07/16/12 10:00 AM ET
Amaro entering critical juncture regarding Hamels
Phillies GM will have to weigh possibility of trading star lefty if new deal can't be made
By Paul Hagen / MLB.com
Unless, of course, they decide that they must use their biggest chip to begin looking toward the future before the July 31 non-waiver Trade Deadline comes and goes.
That's the dilemma facing Phillies general manager Ruben Amaro Jr. After winning five straight National League East titles, his team is now a long shot to even make the postseason. The Phils are reportedly readying a last-ditch offer to the homegrown, 28-year-old Hamels. "There's no question we want to keep him," Amaro said. "He's a cornerstone of our organization. We view him as part of the core of our ballclub. He's a top-of-the-rotation pitcher and we're doing everything we can to sign him."
If Hamels re-ups, case closed. If not, Amaro faces one of the most pivotal decisions of his tenure.
Hamels strongly hinted during the All-Star break that he's committed to testing the market. "It's a long time to play baseball. It's been seven years. Like I've said, I think every human being wants to know what his value is in whatever job they're in. And if you get to do it, I think it's a pretty cool experience. Because you can either be higher than what you thought, or lower. And I'm willing to accept either," he explained.
Amaro, however, said that was news to him. "He's never told us that. We've talked. We continue to speak. That goal [of re-signing him] has never changed," he told MLB.com.
Without an autograph on the dotted line, standard operating procedure would be for the Phillies to get what they can for a star player who can walk away after the World Series. Several contenders had scouts at Coors Field for Hamels' start against the Rockies on Sunday. This is far from a normal situation, though.
The Phillies have had more than 200 consecutive sellouts at Citizens Bank Park. They have long-term commitments to Roy Halladay, Cliff Lee, Ryan Howard and Jonathan Papelbon, among others. They're not in a position to launch a full rebuilding. Instead, they'll try to reload on the fly.
As Amaro told reporters in Denver before the second half began: "We expect to be contending in '13, '14, '15 and beyond. So this is not a situation where, even if things don't work out for us in 2012, that we're going to make super wholesale changes. That's not what we're about."
Hamels, in the meantime, has been subtly applying pressure on the team. "It takes a long time to build up a fan base like they did and now they have it and you don't ever want to let it just wash away," he said.
Trading the popular MVP of both the 2008 NL Championship Series and World Series wouldn't be a popular move with the paying customers, even if the Phillies conclude that they won't be able to get a deal done. The backlash against sending Lee to the Mariners in an effort to restock the farm system after the 2009 season is still a vivid memory for the front office.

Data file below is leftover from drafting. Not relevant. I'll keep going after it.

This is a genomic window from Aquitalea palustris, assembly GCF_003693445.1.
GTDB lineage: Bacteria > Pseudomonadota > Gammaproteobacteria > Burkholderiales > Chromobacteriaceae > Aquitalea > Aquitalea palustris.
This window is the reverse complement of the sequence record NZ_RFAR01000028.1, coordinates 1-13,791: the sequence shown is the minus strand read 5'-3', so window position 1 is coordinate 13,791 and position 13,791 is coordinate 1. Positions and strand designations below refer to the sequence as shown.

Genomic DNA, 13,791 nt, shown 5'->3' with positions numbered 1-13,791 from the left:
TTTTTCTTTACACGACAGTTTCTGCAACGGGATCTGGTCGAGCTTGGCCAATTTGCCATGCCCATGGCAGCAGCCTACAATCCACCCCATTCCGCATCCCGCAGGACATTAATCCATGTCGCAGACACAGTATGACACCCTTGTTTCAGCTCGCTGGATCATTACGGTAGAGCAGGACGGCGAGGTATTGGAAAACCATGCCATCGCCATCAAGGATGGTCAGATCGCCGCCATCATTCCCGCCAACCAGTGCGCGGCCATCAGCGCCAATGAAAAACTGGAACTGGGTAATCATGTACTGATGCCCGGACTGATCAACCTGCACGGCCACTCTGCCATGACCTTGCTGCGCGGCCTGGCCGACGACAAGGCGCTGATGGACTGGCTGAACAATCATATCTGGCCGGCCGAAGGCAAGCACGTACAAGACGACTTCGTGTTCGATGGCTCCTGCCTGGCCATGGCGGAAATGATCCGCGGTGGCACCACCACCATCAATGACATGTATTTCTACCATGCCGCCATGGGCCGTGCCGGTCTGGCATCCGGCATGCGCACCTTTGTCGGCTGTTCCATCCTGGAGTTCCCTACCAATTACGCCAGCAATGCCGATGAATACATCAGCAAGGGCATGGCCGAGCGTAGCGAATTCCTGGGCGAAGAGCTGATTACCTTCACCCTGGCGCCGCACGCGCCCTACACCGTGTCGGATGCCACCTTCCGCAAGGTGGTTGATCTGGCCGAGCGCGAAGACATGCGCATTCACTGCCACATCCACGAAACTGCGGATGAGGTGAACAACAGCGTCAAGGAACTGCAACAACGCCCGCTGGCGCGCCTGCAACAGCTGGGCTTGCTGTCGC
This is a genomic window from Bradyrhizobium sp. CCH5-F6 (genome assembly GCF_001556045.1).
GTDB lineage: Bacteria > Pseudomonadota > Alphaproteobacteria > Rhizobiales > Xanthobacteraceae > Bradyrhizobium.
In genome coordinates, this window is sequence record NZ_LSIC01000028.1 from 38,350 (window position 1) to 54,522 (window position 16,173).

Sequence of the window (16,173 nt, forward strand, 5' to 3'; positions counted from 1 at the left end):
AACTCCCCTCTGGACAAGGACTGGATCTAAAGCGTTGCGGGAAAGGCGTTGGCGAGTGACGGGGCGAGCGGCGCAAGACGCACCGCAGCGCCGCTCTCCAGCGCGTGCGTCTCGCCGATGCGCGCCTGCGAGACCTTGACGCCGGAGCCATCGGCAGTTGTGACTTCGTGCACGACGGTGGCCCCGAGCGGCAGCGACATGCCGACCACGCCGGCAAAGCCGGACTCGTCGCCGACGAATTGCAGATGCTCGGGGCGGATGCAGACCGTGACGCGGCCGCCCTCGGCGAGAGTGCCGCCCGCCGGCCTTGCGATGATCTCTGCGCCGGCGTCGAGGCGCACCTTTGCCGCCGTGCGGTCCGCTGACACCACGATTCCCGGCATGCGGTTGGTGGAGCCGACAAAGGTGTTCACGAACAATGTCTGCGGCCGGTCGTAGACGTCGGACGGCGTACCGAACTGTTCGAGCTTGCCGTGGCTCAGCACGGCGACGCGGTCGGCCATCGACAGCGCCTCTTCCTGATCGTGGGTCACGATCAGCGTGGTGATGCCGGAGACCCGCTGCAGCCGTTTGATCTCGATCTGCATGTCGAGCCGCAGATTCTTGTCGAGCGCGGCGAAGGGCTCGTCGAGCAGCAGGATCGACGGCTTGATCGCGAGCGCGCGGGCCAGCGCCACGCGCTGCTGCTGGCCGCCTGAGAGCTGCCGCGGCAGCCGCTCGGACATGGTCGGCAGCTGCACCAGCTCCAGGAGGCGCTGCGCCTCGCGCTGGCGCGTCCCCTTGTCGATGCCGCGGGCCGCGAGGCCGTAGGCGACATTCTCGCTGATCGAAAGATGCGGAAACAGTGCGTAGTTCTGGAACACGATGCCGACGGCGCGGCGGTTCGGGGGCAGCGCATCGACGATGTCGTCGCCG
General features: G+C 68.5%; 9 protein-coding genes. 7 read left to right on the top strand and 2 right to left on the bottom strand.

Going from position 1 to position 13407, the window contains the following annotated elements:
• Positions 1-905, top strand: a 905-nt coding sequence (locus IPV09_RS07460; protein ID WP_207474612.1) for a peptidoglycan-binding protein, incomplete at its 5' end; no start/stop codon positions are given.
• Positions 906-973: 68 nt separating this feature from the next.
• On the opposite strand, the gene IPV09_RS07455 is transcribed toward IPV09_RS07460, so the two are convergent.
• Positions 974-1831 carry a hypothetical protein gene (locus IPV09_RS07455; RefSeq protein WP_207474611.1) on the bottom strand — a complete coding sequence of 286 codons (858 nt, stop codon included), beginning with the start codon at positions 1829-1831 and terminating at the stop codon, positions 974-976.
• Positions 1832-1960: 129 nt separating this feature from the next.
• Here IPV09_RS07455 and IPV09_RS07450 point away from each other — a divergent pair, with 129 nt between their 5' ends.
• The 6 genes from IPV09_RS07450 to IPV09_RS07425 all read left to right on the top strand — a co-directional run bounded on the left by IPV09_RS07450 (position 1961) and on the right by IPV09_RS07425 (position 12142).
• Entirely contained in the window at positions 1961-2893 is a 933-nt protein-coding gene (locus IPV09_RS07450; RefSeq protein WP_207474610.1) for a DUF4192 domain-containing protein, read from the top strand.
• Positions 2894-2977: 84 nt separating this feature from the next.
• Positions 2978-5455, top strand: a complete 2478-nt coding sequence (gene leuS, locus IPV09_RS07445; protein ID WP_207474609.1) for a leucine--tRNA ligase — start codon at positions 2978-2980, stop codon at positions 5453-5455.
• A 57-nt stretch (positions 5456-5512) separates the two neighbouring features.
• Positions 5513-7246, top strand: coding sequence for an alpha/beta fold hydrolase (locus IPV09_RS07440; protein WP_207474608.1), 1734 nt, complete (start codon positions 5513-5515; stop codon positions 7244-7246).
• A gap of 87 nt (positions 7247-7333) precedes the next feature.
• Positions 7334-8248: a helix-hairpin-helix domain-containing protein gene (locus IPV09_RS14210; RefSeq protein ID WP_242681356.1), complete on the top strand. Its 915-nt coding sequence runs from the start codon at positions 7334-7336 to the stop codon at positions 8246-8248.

And Papelbon, while offering the usual disclaimers about the business side of the game, suggested that it wouldn't be well received by the rest of the team, either. "I definitely don't think we should trade him. ... I don't necessarily know if our clubhouse would take that too well," he said during the break.
Complicating the issue is the fact that Hamels was drafted, signed and developed by the Phillies. "They've [had a great track record] of signing the players they want, especially the homegrown players," Hamels observed pointedly. "They showed that they want to keep them. Just the way they've kept Chase [Utley] and Jimmy [Rollins] and Howie [Ryan Howard]."
Amaro agreed that there's something to be said for retaining your own talent. "Obviously, you get to know the player better. You get a feel for what he's about," he said. "We've seen Cole grow and mature and there's a value in that. It gives you a much better sense of what a guy is about. When you go outside the organization, you really don't know the player, so there's a greater risk not knowing his personality, goals and such."
In an intriguing twist, Hamels has suggested that he wouldn't rule out coming back as a free agent even if he's traded in the coming days.
The general manager all but dismissed that possibility. "That's a very dangerous way to operate," he pointed out. "There are no guarantees. We might be in a different position then and decide to look elsewhere. And, of course, there are 29 other clubs that are able to make an offer. I think that's just a very dangerous way to operate and not all that realistic, although I appreciate that he's taken that stance."
There's also no guarantee that the Phillies would be able to get enough value in return for Hamels even if they did decide to make him available. In past years, teams that traded for a potential Type A free agent could count on Draft-pick compensation if they were unable to sign him, making it more palatable to give up top prospects. Changes in the Basic Agreement eliminated compensation for rent-a-players and it remains to be seen if that will discourage teams from raiding their farm systems to acquire a win-now player they may only have for two months and then get nothing when they leave.
The only thing that seems certain at the moment is that the Phillies will make another push to get an extension done before the Deadline. They want to keep Hamels for years to come. The left-hander is, by all accounts, comfortable living and working in Philadelphia and confident the team will do what it can to turn things around next season.
So, as it usually does, this apparently will come down to dollars and length of contract. This is called negotiating. And if Hamels is traded, it will only be because both sides couldn't agree on the bottom line.
Paul Hagen is a reporter for MLB.com. This story was not subject to the approval of Major League Baseball or its clubs.